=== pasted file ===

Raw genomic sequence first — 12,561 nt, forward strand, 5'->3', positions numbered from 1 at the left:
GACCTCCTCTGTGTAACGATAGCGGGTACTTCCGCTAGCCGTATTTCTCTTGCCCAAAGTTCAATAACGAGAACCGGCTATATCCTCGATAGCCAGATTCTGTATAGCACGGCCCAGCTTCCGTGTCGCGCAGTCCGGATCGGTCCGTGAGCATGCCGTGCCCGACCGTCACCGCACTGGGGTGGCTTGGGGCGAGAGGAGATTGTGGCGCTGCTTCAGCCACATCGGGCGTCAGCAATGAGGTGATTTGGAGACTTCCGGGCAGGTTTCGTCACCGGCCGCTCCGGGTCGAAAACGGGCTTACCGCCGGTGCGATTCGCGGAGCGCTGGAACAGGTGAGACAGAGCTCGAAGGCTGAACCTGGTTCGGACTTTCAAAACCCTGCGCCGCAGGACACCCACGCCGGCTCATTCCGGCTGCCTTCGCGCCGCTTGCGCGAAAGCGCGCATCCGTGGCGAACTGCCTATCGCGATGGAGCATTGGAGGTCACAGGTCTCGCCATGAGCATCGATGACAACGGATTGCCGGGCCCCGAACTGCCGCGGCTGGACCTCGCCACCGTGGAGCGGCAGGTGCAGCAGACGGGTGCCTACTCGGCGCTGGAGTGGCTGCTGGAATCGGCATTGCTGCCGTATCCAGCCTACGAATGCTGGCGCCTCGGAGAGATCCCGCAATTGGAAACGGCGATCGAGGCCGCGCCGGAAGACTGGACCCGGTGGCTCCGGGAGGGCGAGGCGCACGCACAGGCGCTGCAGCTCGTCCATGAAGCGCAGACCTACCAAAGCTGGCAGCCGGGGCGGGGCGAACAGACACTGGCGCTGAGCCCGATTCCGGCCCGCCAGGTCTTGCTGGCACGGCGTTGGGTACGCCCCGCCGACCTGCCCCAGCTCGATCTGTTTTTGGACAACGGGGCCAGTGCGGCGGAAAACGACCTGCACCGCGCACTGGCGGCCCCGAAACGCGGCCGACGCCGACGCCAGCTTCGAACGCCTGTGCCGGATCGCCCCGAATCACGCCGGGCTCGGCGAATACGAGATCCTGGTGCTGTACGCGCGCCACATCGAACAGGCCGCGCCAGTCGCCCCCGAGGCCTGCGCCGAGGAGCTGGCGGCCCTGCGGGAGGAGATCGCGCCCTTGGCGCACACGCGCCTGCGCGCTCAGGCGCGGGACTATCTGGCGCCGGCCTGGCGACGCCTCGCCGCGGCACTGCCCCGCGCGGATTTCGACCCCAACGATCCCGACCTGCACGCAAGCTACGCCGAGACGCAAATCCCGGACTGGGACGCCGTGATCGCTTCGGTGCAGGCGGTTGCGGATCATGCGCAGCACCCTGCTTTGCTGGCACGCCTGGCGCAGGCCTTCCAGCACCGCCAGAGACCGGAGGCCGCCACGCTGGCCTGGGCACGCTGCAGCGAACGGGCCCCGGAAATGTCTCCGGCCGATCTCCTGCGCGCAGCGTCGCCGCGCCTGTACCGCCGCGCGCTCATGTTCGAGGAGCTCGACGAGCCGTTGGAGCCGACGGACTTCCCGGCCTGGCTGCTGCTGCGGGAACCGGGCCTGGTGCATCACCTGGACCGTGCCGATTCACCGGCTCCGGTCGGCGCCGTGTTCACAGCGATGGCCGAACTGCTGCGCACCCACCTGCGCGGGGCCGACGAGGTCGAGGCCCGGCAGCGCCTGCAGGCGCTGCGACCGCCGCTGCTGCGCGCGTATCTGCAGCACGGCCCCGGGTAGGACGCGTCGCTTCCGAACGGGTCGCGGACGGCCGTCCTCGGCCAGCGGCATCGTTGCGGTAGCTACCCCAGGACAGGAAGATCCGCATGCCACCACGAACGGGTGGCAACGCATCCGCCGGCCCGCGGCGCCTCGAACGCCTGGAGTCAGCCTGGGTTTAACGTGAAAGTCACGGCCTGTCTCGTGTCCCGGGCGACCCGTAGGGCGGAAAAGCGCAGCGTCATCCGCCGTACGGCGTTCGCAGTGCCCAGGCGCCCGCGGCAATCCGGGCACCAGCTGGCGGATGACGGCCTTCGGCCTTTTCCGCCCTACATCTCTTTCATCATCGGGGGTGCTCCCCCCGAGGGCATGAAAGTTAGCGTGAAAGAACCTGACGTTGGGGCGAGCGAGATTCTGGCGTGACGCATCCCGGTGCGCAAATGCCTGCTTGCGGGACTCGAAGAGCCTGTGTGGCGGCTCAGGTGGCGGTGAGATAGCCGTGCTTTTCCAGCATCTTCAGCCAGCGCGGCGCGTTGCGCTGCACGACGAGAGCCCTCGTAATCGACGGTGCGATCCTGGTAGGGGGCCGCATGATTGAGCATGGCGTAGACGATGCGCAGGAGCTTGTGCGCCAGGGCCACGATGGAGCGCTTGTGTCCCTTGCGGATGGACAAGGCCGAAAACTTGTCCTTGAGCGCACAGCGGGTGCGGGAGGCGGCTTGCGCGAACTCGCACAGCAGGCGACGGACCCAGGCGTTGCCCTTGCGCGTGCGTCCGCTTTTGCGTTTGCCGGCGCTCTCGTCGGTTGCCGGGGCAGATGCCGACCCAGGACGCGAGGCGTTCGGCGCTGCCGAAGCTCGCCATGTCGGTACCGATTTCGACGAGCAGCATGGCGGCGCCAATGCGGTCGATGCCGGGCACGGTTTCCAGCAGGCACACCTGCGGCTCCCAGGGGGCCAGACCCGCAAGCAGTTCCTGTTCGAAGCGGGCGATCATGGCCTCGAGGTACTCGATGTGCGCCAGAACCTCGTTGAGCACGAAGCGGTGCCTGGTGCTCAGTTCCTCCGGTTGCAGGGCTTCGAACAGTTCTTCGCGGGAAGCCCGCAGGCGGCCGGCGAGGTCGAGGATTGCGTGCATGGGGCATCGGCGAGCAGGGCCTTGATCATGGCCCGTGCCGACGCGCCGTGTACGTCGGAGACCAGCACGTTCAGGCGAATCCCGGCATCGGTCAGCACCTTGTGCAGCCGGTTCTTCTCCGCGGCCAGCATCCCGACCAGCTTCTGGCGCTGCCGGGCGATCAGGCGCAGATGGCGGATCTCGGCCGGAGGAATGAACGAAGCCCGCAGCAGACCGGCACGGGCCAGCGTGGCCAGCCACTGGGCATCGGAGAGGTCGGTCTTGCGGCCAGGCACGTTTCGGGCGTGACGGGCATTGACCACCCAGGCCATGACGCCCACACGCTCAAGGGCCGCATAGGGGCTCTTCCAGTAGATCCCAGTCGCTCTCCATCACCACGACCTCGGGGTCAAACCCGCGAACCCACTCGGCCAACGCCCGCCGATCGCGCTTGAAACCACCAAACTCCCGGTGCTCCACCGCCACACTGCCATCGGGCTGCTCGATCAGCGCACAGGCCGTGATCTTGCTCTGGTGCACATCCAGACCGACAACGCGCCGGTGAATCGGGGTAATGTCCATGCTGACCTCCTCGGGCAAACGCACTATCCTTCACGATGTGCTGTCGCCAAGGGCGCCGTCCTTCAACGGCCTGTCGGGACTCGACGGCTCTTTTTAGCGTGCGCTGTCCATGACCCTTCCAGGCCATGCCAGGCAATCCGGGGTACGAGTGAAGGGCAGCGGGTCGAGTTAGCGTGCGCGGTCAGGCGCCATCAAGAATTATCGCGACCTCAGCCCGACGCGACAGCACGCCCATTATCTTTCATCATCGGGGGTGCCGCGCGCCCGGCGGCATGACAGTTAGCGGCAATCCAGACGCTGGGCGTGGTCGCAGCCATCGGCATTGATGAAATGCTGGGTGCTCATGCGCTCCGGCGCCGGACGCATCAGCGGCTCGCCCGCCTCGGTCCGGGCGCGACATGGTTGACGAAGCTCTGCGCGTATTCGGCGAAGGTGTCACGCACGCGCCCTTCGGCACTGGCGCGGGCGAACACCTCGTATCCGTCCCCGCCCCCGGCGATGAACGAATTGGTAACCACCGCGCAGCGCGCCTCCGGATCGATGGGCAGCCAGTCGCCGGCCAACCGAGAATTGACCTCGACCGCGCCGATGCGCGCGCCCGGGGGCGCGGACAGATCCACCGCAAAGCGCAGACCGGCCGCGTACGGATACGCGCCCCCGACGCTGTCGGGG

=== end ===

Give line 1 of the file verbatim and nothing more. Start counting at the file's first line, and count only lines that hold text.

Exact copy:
Raw genomic sequence first — 12,561 nt, forward strand, 5'->3', positions numbered from 1 at the left: